“Our expectation is we’ll start to see [mortgage delinquencies] potentially in the second half of this year, so third quarter, fourth quarter it will start to pick up,” Stuart Levings, CEO of Genworth
Canada told the Globe and Mail.
In anticipation of this, Genworth
has sent a higher number of deals to underwriters to be evaluated, as opposed to relying on a computer algorithm.
As a result, the insurer has rejected around 8.5 per cent of Alberta’s deals, an increase of 1.5 per cent over average underwriting rates.
Levings expects prices to fall 8 to ten per cent in Alberta by the end of the year.
The oil industry – a major contributor to Canada’s economy – has taken a beating, with prices falling 60 per cent at certain points this year. Oil currently sits at $60.40 per barrel.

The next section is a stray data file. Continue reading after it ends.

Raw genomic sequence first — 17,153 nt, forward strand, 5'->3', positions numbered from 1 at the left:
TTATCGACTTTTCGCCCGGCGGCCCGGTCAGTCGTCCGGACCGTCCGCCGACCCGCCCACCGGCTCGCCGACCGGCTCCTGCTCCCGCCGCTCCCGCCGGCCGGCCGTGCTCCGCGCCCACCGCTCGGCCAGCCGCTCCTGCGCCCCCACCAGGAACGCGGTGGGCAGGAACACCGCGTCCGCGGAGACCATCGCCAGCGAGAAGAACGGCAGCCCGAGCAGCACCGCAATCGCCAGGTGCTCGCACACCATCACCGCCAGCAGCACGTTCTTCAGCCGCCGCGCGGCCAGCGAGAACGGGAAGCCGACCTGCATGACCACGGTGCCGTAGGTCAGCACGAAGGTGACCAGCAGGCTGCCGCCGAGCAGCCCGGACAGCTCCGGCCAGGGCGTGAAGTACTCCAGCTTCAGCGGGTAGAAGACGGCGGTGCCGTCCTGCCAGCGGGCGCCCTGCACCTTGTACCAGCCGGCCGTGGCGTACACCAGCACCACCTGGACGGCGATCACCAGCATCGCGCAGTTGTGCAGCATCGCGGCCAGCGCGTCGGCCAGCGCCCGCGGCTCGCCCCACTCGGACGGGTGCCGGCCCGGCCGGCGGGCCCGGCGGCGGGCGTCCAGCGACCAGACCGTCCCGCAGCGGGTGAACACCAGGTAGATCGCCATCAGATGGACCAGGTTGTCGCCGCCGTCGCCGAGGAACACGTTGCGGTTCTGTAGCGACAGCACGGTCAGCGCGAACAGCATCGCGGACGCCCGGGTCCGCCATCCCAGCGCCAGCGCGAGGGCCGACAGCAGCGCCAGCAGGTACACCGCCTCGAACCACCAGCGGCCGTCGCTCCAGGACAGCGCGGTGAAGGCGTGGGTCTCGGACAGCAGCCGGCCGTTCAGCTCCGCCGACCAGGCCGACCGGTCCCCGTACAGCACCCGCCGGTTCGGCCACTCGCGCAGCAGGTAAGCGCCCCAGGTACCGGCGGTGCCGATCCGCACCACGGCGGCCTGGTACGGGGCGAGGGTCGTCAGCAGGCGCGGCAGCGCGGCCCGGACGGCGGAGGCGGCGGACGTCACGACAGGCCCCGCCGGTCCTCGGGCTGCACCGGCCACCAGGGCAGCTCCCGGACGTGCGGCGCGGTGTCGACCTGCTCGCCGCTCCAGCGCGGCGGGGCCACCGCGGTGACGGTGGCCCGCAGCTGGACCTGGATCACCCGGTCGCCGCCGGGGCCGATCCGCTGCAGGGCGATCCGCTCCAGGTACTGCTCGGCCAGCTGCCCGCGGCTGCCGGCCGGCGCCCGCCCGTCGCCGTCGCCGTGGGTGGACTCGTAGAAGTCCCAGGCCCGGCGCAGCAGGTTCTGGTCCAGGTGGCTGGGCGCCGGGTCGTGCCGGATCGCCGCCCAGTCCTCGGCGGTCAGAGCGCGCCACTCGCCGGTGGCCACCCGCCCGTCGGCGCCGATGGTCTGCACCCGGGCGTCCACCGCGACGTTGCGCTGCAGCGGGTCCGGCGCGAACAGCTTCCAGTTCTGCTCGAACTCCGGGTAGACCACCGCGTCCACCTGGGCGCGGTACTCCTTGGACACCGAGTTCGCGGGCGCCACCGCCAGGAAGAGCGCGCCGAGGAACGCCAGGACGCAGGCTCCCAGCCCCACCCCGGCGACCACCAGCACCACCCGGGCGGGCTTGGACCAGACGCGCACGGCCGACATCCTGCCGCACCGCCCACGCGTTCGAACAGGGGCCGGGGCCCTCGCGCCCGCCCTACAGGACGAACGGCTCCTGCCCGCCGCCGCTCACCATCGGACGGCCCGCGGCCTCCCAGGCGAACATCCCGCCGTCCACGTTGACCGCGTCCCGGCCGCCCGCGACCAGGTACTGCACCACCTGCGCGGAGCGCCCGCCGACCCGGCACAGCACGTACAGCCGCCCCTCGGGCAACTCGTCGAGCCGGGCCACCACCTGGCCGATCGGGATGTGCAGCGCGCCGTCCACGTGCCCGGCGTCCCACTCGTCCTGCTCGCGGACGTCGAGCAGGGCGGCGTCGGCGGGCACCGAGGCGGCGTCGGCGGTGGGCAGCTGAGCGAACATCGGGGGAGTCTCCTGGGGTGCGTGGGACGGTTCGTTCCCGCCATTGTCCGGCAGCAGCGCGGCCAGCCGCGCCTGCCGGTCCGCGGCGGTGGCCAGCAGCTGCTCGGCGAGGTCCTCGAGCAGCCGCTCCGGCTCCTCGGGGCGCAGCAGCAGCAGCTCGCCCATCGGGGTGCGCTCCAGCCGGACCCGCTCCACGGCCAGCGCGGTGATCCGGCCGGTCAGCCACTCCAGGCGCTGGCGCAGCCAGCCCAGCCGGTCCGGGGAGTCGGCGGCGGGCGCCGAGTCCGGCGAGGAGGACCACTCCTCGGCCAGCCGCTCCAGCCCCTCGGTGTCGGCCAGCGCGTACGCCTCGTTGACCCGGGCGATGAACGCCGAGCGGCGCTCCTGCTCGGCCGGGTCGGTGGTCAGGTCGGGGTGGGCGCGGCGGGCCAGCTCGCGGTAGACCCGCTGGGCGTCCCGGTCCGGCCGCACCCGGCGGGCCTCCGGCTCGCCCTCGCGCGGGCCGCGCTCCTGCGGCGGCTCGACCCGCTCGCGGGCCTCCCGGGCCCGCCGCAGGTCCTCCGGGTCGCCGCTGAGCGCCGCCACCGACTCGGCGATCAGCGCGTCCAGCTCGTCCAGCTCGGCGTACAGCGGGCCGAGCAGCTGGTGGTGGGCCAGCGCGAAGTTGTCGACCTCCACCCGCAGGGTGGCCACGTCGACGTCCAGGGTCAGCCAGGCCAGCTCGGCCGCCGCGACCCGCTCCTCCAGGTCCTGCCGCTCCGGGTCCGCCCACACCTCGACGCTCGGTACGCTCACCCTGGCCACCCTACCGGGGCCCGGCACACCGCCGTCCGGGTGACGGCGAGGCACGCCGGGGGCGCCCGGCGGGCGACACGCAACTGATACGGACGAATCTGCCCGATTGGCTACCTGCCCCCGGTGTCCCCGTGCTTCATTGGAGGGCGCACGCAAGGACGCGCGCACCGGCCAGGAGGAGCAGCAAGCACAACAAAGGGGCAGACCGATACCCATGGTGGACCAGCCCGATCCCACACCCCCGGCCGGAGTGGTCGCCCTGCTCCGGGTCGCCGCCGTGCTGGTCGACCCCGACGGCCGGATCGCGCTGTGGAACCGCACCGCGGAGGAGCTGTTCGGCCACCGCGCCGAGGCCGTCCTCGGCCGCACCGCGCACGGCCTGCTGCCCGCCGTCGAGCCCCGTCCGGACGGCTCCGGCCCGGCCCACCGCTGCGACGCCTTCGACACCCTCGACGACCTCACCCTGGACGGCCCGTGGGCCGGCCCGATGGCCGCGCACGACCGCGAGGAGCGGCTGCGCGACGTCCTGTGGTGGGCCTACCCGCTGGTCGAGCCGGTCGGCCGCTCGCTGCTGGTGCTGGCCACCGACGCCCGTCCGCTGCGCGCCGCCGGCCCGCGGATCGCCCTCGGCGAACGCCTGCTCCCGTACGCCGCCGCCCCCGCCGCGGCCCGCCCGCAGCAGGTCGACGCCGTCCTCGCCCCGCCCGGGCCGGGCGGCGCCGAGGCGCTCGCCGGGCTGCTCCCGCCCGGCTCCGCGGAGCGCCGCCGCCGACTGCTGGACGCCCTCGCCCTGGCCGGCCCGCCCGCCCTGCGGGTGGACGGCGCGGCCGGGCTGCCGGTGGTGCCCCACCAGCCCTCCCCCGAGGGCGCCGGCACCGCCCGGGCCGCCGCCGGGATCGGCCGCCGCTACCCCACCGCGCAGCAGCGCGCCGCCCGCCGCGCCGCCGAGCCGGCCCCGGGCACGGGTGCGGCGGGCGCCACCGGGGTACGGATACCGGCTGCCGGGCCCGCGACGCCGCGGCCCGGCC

’s conservative underwriting has been influenced by the effects the 2008 recession had on the insurer – and the overall housing market – in Alberta.
“Alberta was literally a housing bubble going into 2008,” he told the Globe. “House prices went up 15-20 per cent a year, two to three years in a row. It was unheard of.”
As for unemployment rates, Edmonton reached 5.3 per cent in March; Calgary spiked to 5.2 per cent. Levings believes the overall unemployment rate in Alberta could eventually hit seven per cent.
The CEO of one mortgage default insurer believes Alberta is set to see an uptick in mortgage delinquencies and a drop in housing prices in the near future – and the insurer scrutinizing deals more closely.